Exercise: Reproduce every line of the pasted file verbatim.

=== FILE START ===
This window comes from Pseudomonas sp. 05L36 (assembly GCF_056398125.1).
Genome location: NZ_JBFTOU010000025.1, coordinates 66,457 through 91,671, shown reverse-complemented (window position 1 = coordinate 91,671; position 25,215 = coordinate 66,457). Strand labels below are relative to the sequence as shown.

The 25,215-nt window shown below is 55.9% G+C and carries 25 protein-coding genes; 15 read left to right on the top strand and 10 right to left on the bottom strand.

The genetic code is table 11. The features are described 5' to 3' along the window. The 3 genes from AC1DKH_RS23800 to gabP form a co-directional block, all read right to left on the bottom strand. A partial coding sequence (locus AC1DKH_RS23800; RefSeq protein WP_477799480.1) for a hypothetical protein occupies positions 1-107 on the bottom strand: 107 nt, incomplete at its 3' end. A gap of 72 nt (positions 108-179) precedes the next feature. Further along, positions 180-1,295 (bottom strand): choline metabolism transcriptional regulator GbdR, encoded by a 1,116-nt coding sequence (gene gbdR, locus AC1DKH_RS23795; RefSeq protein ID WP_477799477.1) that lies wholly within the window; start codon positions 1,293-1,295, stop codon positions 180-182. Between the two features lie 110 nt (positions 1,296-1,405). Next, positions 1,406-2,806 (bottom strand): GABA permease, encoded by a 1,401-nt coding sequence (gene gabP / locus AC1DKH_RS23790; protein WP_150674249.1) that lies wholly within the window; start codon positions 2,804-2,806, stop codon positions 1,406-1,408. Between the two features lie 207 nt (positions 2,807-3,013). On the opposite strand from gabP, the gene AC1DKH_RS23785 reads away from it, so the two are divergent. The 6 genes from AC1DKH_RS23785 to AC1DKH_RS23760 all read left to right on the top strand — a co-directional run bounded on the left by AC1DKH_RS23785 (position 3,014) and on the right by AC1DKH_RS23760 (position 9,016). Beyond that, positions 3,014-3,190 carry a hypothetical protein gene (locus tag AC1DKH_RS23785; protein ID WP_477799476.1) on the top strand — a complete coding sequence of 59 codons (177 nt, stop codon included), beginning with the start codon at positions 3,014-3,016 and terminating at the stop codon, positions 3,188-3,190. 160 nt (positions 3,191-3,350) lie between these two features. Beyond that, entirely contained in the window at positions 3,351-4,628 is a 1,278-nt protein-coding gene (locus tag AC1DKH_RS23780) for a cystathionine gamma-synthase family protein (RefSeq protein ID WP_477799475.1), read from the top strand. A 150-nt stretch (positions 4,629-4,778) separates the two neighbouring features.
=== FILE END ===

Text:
This window comes from Pseudomonas sp. 05L36 (assembly GCF_056398125.1).
Genome location: NZ_JBFTOU010000025.1, coordinates 66,457 through 91,671, shown reverse-complemented (window position 1 = coordinate 91,671; position 25,215 = coordinate 66,457). Strand labels below are relative to the sequence as shown.

The 25,215-nt window shown below is 55.9% G+C and carries 25 protein-coding genes; 15 read left to right on the top strand and 10 right to left on the bottom strand.

The genetic code is table 11. The features are described 5' to 3' along the window. The 3 genes from AC1DKH_RS23800 to gabP form a co-directional block, all read right to left on the bottom strand. A partial coding sequence (locus AC1DKH_RS23800; RefSeq protein WP_477799480.1) for a hypothetical protein occupies positions 1-107 on the bottom strand: 107 nt, incomplete at its 3' end. A gap of 72 nt (positions 108-179) precedes the next feature. Further along, positions 180-1,295 (bottom strand): choline metabolism transcriptional regulator GbdR, encoded by a 1,116-nt coding sequence (gene gbdR, locus AC1DKH_RS23795; RefSeq protein ID WP_477799477.1) that lies wholly within the window; start codon positions 1,293-1,295, stop codon positions 180-182. Between the two features lie 110 nt (positions 1,296-1,405). Next, positions 1,406-2,806 (bottom strand): GABA permease, encoded by a 1,401-nt coding sequence (gene gabP / locus AC1DKH_RS23790; protein WP_150674249.1) that lies wholly within the window; start codon positions 2,804-2,806, stop codon positions 1,406-1,408. Between the two features lie 207 nt (positions 2,807-3,013). On the opposite strand from gabP, the gene AC1DKH_RS23785 reads away from it, so the two are divergent. The 6 genes from AC1DKH_RS23785 to AC1DKH_RS23760 all read left to right on the top strand — a co-directional run bounded on the left by AC1DKH_RS23785 (position 3,014) and on the right by AC1DKH_RS23760 (position 9,016). Beyond that, positions 3,014-3,190 carry a hypothetical protein gene (locus tag AC1DKH_RS23785; protein ID WP_477799476.1) on the top strand — a complete coding sequence of 59 codons (177 nt, stop codon included), beginning with the start codon at positions 3,014-3,016 and terminating at the stop codon, positions 3,188-3,190. 160 nt (positions 3,191-3,350) lie between these two features. Beyond that, entirely contained in the window at positions 3,351-4,628 is a 1,278-nt protein-coding gene (locus tag AC1DKH_RS23780) for a cystathionine gamma-synthase family protein (RefSeq protein ID WP_477799475.1), read from the top strand. A 150-nt stretch (positions 4,629-4,778) separates the two neighbouring features.